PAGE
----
The famous NY Times cartoon suggested that on the Internet, no one knows that you're a dog. Whilst the ability to hide behind a username is a long and often cherished Internet tradition, it does have a darker side. Astroturfing is probably the most common, that is using fake names to post positive (or negative) reviews of your own products online. There have been laws in place to prohibit astroturfing since 2009 but it seems that it hasn't put people off.
A new paper by the University of California Santa Barbara looks at so called Crowdturfing, a concept they define as being a combination of crowd sourcing and astroturfing. Their research found that creating fake profiles on social networks was a rapidly growing industry and that the quality was improving from the previously obvious and poorly created machine generated profiles.
Ben Zhao, lead of the research, analysed a large set of blocked accounts from the Chinese social network RenRen, and found many of them were convincing looking shill accounts created automatically. Zhao uncovered a thriving spam business in China in the generation of such accounts. Many companies offer astroturfing services for sale and whilst prices are incredibly low these companies nevertheless make incredibly good livings from astroturfing, a sure sign of the level of demand.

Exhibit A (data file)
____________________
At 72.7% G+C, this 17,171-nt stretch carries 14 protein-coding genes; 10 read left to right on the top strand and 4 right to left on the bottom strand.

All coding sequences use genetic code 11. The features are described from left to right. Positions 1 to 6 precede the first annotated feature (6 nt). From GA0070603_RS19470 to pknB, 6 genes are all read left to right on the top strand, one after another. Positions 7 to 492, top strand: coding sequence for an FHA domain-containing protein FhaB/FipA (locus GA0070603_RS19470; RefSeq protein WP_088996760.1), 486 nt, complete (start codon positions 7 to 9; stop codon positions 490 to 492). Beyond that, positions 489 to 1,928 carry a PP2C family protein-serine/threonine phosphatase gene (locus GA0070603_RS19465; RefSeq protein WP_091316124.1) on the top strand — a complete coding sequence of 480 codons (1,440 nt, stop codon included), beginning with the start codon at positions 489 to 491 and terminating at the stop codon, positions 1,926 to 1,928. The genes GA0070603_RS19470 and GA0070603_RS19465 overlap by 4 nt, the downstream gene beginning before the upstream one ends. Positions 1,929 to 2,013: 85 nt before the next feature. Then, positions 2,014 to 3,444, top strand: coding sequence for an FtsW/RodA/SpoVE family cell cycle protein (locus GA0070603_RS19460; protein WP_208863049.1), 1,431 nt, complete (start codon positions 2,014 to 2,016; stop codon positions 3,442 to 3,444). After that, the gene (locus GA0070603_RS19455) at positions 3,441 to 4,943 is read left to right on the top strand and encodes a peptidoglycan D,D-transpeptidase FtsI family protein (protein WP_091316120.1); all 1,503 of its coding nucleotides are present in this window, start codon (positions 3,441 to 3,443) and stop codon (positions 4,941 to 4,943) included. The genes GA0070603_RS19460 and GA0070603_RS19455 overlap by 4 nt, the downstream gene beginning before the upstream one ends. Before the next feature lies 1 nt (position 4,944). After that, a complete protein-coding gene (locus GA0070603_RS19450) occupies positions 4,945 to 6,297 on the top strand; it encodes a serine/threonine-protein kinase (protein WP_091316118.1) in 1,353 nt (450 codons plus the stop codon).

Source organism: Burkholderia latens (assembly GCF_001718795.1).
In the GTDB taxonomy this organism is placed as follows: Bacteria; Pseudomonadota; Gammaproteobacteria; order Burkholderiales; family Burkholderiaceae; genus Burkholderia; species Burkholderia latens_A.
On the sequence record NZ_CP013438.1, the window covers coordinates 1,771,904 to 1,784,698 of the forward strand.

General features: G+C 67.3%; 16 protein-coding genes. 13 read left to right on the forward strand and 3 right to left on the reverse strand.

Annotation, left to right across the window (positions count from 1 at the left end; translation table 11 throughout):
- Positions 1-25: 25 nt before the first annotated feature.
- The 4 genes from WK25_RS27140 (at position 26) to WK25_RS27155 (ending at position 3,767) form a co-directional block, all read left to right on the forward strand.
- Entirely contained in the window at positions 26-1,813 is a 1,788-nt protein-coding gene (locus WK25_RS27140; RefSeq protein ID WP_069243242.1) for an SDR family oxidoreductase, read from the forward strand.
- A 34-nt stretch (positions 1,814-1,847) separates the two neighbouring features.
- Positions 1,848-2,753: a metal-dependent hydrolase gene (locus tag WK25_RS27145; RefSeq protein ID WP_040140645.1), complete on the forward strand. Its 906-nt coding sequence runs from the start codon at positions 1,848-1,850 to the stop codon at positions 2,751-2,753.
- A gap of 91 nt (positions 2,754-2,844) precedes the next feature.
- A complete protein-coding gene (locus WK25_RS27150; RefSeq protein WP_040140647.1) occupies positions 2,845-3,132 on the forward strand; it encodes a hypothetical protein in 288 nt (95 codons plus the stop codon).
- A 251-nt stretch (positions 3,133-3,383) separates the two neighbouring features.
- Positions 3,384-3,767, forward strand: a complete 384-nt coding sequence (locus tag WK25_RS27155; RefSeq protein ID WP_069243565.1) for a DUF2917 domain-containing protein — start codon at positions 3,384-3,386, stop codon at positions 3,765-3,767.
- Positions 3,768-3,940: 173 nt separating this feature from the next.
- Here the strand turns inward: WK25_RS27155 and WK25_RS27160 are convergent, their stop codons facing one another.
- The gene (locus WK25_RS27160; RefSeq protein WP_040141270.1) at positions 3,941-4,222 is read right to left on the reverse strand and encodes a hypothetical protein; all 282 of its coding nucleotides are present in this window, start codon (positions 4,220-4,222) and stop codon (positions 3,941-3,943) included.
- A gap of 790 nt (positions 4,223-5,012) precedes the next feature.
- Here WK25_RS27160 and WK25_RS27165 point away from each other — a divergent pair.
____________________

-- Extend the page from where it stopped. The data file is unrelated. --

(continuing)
The website Zhubaijie for instance was found to have advertised as many as 100 such campaigns per month way back in 2007, with more recent analysis showing the figure now to be in the tens of thousands per month. It seems clear that whilst laws exist to prevent this in Europe and America, outsourcing much of the work to India and China is proving very effective at getting round these laws.
Zhao reveals the extent of the problem in this MIT Technology Review article. “This industry is millions of dollars per year already and [shows] roughly exponential growth,” Zhao added. “I think we’re still in the early stages of this phenomenon.” he says.